rabbit fever


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Related to rabbit fever: tularemia, sleeping sickness

tularemia

 [too″lah-re´me-ah]
a plaguelike disease of rodents, caused by Francisella tularensis, which is transmissible to humans. It can be contracted by handling diseased animals or their hides, eating infected wild game, or being bitten by insects such as horseflies or deer flies that have fed on such animals.

Symptoms and Treatment. Tularemia begins with a sudden onset of chills and fever, accompanied by headache, nausea, vomiting, and severe weakness. A day or so later, a small sore usually develops at the site of the infection, and it becomes ulcerated. There may also be enlargement and ulceration of the lymph nodes and a generalized red rash. In untreated cases, the fever may last for weeks or months. Treatment is with antibiotics, such as tetracycline, streptomycin, and chloramphenicol.
Prevention. Tularemia is usually thought of as an occupational disease. Those who may be exposed to it, such as game wardens and hunters, should take precautions such as wearing gloves when handling wild animals, particularly rabbits and squirrels, and wearing adequate clothing in the woods to prevent bites by insect vectors of the disease. Wild game must be especially well cooked in order to kill the tularemia organism.
Miller-Keane Encyclopedia and Dictionary of Medicine, Nursing, and Allied Health, Seventh Edition. © 2003 by Saunders, an imprint of Elsevier, Inc. All rights reserved.

tu·la·re·mi·a

(tū'lă-rē'mē-ă),
A disease caused by Francisella tularensis and transmitted to humans from rodents through the bite of a deer fly, Chrysops discalis, and other bloodsucking insects; can also be acquired directly through the bite of an infected animal or through handling of an infected animal carcass; symptoms, similar to those of undulant fever and plague, are a prolonged intermittent or remittent fever and often swelling and suppuration of the lymph nodes draining the site of infection; rabbits are an important reservoir host.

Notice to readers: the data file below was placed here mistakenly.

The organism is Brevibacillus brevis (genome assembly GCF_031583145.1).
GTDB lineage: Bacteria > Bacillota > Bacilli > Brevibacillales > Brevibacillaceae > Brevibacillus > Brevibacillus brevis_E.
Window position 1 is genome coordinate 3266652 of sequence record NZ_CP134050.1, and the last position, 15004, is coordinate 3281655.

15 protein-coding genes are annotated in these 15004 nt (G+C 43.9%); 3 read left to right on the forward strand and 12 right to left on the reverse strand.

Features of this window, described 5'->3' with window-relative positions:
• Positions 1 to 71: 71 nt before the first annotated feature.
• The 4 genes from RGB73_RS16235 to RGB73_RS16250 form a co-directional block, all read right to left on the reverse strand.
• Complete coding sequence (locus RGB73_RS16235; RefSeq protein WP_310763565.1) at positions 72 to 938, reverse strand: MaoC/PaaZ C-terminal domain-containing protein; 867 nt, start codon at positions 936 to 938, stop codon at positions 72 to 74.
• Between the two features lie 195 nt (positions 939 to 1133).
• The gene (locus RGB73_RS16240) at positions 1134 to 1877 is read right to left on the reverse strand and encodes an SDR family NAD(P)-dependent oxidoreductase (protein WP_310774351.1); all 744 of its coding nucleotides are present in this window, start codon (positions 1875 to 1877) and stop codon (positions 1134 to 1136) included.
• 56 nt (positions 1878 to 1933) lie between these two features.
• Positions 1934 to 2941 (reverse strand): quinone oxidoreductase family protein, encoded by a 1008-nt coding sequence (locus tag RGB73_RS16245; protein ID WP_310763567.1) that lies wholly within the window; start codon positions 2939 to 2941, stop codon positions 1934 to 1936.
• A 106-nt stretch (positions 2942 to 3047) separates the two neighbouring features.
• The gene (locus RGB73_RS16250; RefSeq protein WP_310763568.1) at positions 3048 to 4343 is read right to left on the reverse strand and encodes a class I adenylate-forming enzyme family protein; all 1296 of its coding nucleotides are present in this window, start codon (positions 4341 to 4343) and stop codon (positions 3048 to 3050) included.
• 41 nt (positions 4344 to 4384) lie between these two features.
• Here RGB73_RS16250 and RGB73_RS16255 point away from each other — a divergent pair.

[Tulare, Lake and County, CA, + G. haima, blood]
Farlex Partner Medical Dictionary © Farlex 2012

rabbit fever

n.
The American Heritage® Medical Dictionary Copyright © 2007, 2004 by Houghton Mifflin Company. Published by Houghton Mifflin Company. All rights reserved.

tu·la·re·mi·a

(tū'lă-rē'mē-ă)
A disease caused by Francisella tularensis transmitted to humans from rodents through the bite of a deer fly, Chrysops discalis, and other bloodsucking insects; can also be acquired directly through the bite of an infected animal or through handling of an infected animal's carcass; symptoms consist of fever and swelling and suppuration of the lymph nodes draining the site of infection; rabbits are an important reservoir host.
Synonym(s): deerfly fever, rabbit fever, tularaemia.
[Tulare, Lake and County, CA, + G. haima, blood]
Medical Dictionary for the Health Professions and Nursing © Farlex 2012

rabbit fever

See TULARAEMIA.
Collins Dictionary of Medicine © Robert M. Youngson 2004, 2005

Tulare,

county in California where the disease was first discovered.
tularemia - a disease that is transmitted to humans from rodents through the bite of a deer fly or other bloodsucking insects, or through the handling of an infected animal carcass. Synonym(s): deer-fly disease; deer-fly fever; Pahvant Valley fever; Pahvant Valley plague; rabbit fever
Medical Eponyms © Farlex 2012
References in periodicals archive ?
Just as doxycycline appears to be the better overall choice for Rocky Mountain spotted fever, it may be time to hop on board with it for rabbit fever too.
Tularemia: Or rabbit fever, can be transmitted a number of ways, including through the bite of a tick, deer fly or mosquito.
A 1988 Army report adds"Q fever was first isolated in the United States in the Great Salt Lake Desert [in 1959] ."Another document acknowledges that a major epidemic of rabbit fever among local wildlife may have been caused by Dugway "activities."
The report by NTI also stated North Korea was capable of indigenously producing other agents of biological warfare including Variola major (smallpox), Francisella tularensis (rabbit fever), and Bunyaviridae Hantavirus (Korean hemorrhagic fever).

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